The John Maxwell D.I.S.C Personality Assessment System is a revolutionary tool designed to gauge individual personality types, behaviors, and preferences. Taught by Dr. John C. Maxwell, a renowned leadership expert, this assessment utilizes the D.I.S.C model, illustrating four primary personality types:


This system aids in fostering self-awareness, effective communication, and improved interpersonal relationships, serving as an invaluable resource in managing mental health and anxiety.

Dominance (D)

  • Decisive: Quickly makes informed decisions.
  • Driven: Highly motivated to overcome challenges and achieve goals.
  • Assertive: Expresses thoughts and desires openly and confidently.
  • Independent: Prefers autonomy and can work effectively with minimal guidance.
  • Impatient: May struggle with tasks or people perceived as slow or inefficient.
  • Risk-prone: Might make hasty decisions without considering consequences.
  • Perceived as Aggressive: Communication style may come off as too strong or abrasive.
  • Less Collaborative: Might struggle to work in highly collaborative or restrictive environments.

Influence (I)

  • Enthusiastic: Displays a high level of excitement and passion.
  • Persuasive: Effectively influences and convinces others.
  • Social: Enjoys interacting with others and builds strong relationships.
  • Optimistic: Maintains a positive outlook and sees opportunities.
  • Impulsive: May make decisions based on emotion rather than logic.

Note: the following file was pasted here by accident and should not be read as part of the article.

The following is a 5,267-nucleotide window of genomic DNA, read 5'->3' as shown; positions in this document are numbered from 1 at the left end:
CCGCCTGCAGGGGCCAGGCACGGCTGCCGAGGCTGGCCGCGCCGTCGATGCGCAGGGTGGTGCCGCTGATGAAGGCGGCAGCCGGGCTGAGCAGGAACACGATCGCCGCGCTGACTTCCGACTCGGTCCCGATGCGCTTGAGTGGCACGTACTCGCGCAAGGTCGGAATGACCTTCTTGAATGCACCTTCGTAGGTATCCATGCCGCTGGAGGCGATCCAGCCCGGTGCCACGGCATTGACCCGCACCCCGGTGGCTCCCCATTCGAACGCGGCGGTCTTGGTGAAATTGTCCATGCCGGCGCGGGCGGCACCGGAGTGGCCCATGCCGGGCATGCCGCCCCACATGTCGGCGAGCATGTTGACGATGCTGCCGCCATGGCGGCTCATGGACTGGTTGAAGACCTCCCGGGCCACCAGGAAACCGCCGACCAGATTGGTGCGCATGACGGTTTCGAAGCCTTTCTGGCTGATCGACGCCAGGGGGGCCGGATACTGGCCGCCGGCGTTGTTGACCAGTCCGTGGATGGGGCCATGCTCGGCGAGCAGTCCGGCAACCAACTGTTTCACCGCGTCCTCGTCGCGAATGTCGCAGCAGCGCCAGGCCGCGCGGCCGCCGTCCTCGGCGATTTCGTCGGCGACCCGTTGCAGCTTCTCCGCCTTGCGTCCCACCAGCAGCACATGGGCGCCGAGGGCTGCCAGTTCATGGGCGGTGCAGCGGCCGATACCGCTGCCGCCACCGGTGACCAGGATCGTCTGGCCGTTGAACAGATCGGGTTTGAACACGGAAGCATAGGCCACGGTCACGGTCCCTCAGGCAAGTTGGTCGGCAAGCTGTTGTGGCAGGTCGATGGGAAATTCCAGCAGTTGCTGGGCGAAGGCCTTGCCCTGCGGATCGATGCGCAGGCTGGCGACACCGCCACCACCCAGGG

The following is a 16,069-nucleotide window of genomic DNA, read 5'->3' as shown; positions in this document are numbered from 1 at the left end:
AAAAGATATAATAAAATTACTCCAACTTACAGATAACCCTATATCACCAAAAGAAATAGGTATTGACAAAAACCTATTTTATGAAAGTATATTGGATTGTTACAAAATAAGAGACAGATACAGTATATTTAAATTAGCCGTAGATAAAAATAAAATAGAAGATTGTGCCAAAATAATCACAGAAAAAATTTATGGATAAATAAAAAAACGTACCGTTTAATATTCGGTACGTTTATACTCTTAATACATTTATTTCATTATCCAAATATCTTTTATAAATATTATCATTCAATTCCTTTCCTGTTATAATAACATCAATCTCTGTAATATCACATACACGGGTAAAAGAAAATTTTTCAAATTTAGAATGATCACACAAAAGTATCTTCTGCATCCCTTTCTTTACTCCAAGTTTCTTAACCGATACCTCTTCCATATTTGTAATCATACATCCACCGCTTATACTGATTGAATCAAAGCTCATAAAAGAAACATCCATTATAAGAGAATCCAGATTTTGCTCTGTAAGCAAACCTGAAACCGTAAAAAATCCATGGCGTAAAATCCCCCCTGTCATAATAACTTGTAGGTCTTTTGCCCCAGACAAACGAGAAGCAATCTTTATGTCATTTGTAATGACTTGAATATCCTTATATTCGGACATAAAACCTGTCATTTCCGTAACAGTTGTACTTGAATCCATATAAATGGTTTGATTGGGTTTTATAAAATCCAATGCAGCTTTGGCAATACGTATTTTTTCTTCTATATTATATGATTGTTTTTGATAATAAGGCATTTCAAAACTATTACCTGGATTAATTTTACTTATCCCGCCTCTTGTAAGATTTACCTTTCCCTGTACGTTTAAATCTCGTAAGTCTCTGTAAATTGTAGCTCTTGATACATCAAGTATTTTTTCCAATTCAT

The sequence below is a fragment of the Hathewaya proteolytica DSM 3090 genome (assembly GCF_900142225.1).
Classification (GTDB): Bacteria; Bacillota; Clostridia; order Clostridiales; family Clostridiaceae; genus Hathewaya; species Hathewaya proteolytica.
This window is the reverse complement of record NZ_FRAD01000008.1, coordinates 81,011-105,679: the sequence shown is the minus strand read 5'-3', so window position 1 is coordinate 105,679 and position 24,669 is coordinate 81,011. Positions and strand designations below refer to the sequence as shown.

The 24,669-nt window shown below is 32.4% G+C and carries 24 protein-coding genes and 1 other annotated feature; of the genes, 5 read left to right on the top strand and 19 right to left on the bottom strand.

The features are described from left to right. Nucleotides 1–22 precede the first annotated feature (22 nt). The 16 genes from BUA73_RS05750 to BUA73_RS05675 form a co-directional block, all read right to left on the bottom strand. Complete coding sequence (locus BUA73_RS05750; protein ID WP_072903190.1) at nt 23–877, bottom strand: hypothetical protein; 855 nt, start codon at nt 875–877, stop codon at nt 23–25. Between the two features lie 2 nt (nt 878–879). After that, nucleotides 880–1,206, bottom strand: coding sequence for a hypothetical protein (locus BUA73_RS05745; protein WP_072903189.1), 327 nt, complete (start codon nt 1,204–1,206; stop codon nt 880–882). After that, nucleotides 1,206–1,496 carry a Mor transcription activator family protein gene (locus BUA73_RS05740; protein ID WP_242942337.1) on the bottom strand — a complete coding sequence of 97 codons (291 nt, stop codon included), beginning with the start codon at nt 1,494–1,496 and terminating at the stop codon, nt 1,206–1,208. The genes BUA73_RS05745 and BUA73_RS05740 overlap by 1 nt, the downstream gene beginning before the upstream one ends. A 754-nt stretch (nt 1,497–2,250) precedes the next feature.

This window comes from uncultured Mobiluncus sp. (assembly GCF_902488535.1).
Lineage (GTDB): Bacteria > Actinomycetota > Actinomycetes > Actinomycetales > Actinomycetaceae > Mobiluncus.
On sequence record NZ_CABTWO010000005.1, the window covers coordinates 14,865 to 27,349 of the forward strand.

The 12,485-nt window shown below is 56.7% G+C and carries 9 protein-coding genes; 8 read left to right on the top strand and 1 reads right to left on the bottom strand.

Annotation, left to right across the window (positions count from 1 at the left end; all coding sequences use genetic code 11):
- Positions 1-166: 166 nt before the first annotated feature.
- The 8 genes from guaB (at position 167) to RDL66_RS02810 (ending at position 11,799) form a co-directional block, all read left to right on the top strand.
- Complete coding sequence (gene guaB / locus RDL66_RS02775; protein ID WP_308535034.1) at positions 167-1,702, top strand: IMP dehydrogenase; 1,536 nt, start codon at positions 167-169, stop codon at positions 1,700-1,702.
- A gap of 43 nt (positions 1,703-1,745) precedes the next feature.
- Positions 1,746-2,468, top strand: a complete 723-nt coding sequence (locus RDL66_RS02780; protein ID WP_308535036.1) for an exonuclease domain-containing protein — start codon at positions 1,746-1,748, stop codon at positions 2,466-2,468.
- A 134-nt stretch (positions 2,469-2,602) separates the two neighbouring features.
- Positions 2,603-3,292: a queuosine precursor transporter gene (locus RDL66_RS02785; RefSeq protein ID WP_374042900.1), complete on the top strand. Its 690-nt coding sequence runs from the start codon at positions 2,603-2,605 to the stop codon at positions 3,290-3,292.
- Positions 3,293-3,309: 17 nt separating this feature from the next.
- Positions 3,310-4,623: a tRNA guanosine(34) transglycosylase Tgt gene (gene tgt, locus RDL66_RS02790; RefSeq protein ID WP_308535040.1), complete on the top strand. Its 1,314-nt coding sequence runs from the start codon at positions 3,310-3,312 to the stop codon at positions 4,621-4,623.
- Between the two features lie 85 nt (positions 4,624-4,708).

• Disorganized: Might struggle with structure and prioritizing tasks.
  • Overly Talkative: May overshadow others in conversation.
  • Difficulty with Routine: May struggle with mundane and repetitive tasks.

Steadiness (S)

  • Dependable: Reliable and follows through on commitments.
  • Patient: Demonstrates understanding and tolerance with others.
  • Supportive: Works well in a team and supports others.
  • Consistent: Prefers routine and stability.
  • Resistance to Change: Struggles with adapting to new situations or environments quickly.
  • Indecisive: May find it challenging to make decisions, especially under pressure.
  • Overly Accommodating: Might struggle to assert own needs and wants.
  • Difficulty with Confrontation: May avoid conflicts and addressing issues directly.

Conscientiousness (C)

  • Detail-oriented: Pays close attention to details and accuracy.
  • Analytical: Uses logic and reasoning to make decisions.
  • Systematic: Prefers structure, rules, and clear expectations.
  • High Standards: Strives for excellence and quality.
  • Overanalyzing: May get bogged down in details and delay decisions.
  • Inflexible: Might struggle with adapting to changes or unforeseen circumstances.
  • Perceived as Aloof: May struggle to express emotions or connect on a personal level.
  • Risk Averse: May avoid taking risks and stick to what is known and proven.